And with that, Scrubs is done on NBC.  The cast as we know it is probably done as well.  Budget cuts are probably going to demand that some of the casts background players (Laverene’s sister, Ted, and…dare I say it…The Todd) may have to go.  Its sad that they couldn’t leave NBC on a note that really showed how great this show was for showing that single-camera comedies could work.

By the way, Bill Lawrence, more Dr. Cox and Jordan next season, please.

Final Grade: C

Samantha Who?: The Butterflies
April 22, 2008

ABC, Mondays at 9:30PM

Genre: Sitcom

Conceit: Remembering How Entertaining Christina Applegate Is.

You really can’t teach an old dog new tricks.  Even if that old dog gets amnesia and forgets her old tricks.  Whereas last week was about the Funk in Chapman&Funk, this week Chapman took center stage, telling Samantha about he was interested in Dena and that she should make it happen.  Andrea sees this as the perfect opportunity to get an “in” with the boss so they can get stuff that they need (like a new ergonomic desk chair).  Sam, however, was not willing to pimp out her friend (literally) to get what she needs.

That is, until she realized that Pre-mantha signed a mall development deal which would lead to the destruction of a very rare species of butterflies.  The only way she can undo it is to either come up with the $200 Million that Chapman&Funk would lose, or get Chapman to change his mind.  And that’s where Samantha and Pre-mantha join forces and set Dena up with Chapman.  Oddly enough, they really take to each other.  However, Dena isn’t able to make Chapman change his mind, and in trying to get it done, she gets caught.  And Dena hits it right on the head when she says Sam only did it “because she could”.  The gap between Samantha and Pre-mantha isn’t as wide as you’d think.  Eventually the butterfly lives, Samantha gets fired, and all is well between the friends.

The Todd thing from last week gets truly short shrift.  Todd freaks out, tells Samantha that it will never happen.  Samantha kisses Todd and says it will never happen.  And that’s that.

Final Grade: A-

How I Met Your Mother: Sandcastles In The Sand
April 21, 2008

CBS, Mondays at 8:00PM

Genre: Sitcom

Conceit: 20-Something

Huh.  If you had told me the end of this episode at the beginning of the episode, I wouldn’t have believed you.  But more about that later.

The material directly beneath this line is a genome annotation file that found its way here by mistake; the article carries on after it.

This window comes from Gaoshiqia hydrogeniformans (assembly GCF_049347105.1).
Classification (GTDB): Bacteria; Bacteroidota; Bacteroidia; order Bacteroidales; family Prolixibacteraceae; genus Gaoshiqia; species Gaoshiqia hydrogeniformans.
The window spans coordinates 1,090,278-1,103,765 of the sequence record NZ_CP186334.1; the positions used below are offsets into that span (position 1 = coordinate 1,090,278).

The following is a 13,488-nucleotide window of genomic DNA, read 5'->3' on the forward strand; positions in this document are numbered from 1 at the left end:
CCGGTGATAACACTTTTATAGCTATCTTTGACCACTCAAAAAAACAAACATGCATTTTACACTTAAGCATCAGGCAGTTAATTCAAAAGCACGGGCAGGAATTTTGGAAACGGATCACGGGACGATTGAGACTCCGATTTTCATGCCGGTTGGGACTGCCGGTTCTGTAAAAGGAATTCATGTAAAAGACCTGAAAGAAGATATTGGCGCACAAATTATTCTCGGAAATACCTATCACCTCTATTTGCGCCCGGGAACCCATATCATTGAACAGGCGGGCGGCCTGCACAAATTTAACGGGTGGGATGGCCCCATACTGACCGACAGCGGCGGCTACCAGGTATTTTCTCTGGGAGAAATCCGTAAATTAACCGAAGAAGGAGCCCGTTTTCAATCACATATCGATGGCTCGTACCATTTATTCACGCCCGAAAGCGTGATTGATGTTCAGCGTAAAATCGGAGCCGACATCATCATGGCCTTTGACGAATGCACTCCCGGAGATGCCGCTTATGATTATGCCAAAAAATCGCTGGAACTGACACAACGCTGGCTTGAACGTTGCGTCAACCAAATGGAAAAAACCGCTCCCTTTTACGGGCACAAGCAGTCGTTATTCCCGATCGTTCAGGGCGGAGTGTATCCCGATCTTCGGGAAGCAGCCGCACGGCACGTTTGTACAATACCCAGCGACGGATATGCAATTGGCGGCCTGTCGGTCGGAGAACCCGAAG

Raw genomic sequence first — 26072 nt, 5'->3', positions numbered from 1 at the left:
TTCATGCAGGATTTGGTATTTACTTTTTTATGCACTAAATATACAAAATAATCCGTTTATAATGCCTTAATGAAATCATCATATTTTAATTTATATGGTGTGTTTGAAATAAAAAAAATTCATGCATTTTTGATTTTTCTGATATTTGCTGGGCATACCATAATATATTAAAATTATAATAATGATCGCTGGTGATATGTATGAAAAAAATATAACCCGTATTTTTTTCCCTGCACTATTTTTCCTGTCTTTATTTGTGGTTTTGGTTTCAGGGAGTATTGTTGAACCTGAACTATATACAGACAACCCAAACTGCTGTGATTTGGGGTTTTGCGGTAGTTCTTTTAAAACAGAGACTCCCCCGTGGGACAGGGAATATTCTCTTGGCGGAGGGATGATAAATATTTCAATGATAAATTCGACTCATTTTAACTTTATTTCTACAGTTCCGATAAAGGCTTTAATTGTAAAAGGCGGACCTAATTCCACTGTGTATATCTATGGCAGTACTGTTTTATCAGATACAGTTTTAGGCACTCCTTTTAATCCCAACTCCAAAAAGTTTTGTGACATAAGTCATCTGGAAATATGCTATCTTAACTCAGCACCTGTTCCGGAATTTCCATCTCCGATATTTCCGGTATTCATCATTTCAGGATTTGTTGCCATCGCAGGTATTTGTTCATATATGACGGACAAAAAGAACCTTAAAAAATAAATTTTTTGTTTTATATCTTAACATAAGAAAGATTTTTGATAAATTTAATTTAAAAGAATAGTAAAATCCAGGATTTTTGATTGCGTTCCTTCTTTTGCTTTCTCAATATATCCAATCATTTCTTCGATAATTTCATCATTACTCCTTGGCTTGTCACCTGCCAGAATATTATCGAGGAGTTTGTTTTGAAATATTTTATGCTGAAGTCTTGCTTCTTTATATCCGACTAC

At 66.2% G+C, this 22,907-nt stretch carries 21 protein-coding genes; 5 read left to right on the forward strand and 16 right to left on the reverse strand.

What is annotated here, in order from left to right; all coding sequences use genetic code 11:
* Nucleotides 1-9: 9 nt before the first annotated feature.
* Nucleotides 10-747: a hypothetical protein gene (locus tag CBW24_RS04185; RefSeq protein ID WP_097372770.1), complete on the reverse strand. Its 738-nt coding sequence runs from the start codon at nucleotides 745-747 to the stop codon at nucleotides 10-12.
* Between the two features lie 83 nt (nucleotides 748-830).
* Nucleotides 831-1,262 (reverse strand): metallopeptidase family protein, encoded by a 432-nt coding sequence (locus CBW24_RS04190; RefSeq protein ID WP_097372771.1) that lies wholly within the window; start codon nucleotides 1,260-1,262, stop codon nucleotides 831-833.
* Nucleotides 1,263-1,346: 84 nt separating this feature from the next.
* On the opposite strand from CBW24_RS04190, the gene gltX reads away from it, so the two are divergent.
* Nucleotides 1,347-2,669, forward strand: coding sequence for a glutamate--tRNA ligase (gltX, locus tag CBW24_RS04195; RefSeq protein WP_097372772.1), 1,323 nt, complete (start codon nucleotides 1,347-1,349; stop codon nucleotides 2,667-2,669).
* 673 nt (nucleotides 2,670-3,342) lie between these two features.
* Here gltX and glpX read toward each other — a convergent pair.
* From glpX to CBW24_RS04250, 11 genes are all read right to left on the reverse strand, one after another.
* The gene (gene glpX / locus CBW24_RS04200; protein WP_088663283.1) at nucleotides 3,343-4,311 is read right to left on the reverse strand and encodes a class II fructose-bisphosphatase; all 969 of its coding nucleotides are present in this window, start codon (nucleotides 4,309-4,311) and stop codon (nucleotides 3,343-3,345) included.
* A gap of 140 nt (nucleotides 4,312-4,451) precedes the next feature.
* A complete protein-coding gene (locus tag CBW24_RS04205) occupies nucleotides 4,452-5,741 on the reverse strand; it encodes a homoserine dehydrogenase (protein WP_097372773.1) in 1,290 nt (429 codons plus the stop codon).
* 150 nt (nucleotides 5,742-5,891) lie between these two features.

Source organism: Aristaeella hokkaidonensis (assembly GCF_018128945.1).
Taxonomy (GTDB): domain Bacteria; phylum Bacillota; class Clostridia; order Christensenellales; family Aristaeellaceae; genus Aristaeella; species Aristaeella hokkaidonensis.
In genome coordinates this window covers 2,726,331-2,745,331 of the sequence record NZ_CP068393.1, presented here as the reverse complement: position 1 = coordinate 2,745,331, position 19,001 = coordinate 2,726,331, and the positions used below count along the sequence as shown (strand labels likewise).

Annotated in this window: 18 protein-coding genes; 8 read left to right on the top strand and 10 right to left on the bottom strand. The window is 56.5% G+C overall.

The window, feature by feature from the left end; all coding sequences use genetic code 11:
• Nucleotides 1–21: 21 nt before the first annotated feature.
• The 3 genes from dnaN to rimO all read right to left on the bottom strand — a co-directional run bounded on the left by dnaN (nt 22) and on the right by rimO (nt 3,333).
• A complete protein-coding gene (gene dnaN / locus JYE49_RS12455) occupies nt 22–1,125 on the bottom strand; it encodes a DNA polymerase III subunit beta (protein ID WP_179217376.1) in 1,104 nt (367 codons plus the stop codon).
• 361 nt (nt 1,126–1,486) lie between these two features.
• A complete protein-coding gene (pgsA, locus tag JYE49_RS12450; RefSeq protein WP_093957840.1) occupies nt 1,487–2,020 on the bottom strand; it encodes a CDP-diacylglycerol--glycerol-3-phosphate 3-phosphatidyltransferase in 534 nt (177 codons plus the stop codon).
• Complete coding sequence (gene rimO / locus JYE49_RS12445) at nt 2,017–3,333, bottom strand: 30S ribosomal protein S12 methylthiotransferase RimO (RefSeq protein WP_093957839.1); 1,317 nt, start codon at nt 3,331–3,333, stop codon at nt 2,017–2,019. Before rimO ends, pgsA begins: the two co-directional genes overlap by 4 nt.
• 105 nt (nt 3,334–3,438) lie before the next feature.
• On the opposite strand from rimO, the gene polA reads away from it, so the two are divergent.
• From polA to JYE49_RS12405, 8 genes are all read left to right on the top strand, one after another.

Going into tonight’s show, there was one real draw: Robin Sparkles.  The first music video of this little known Canadian pop star was pretty amazing.  If you haven’t seen it, you must:

So Robin’s Canadian accent was creeping back, and so was an ex-beau.  And as the gang pointed out, whenever you see an ex again, one of them has to “win”.  This is one of those great truths that the show pulls out.  The second proof that they addressed is that we see those we once admired as if we were seeing them in the past, and so while the gang saw that the ex was balding, overweight, and stuck in a delusion of making it as a rock star, Robin was stuck in her own delusion of who he was.  This story pretty much went the way you’d expect.  Actually, it went exactly how you’d expect.  And it wasn’t exactly interesting getting there either.

Meanwhile, the revelation of the ex also brought up the existence of another Robin Sparkles video.  Which set Barney off on a task to find it.  This was the only draw of the episode.  We knew if we stuck around long enough, we’d get to see the video.  Barney walks in on Robin, who just got dumped.  And guess what: he was caring.  And charming.  And completely un-Barney.  And it really worked.  And exactly as you’d expect, Robin let him watch the video.  What a disappointment.  Whereas “Let’s Go To The Mall” was fun 80’s garbage, “Sandcastles in the Sand” was…nothing at all really.  It was so underwhelming that it took the air out of a rather aimless episode.  But Barney and Robin kept watching it.

And then they kissed.  Which honestly, even if you had a feeling it may happen, didn’t seem like it was going to.  But when it did, something about it felt…right?  The thing is, I don’t know how much that has to do with it actually being right, or with the writer positioning Barney as charming and consoling so it would be right.

Regardless, that was the only highlight of the rather bland episode.  Here’s hoping the show goes somewhere worthwhile from here.

Oh, here’s the new video:

Final Grade: C+

Scrubs: My Manhood
April 18, 2008

NBC, Thursday at 9:30PM (for now)

Genre: Sitcom

Conceit: Imagine If Grey’s Anatomy Was Funny…And Just Better.

Man, that had to be the most uncomfortable first 10 seconds of an episode ever.  I just wanted to say that.

JD goes through a crisis of testosterone when Dr. Cox reminds him over and over of how unmanly he is.  While this may seem like old ground, its all new because now JD has a son he has to butch up for.  Which results in JD landing a accidently punch straight to Turk’s nose, which JD takes credit for.  This show really does work the best when JD and Turk are the focus.  And then it went completely elsewhere.  Turk was the one actually needing his manhood reinforced, after he had one of his testicles removed (BTW, one of the best fantasy sequences in a LLOOOONNNGGG time).  This also resulted in one of the more truly touching moments in a long while.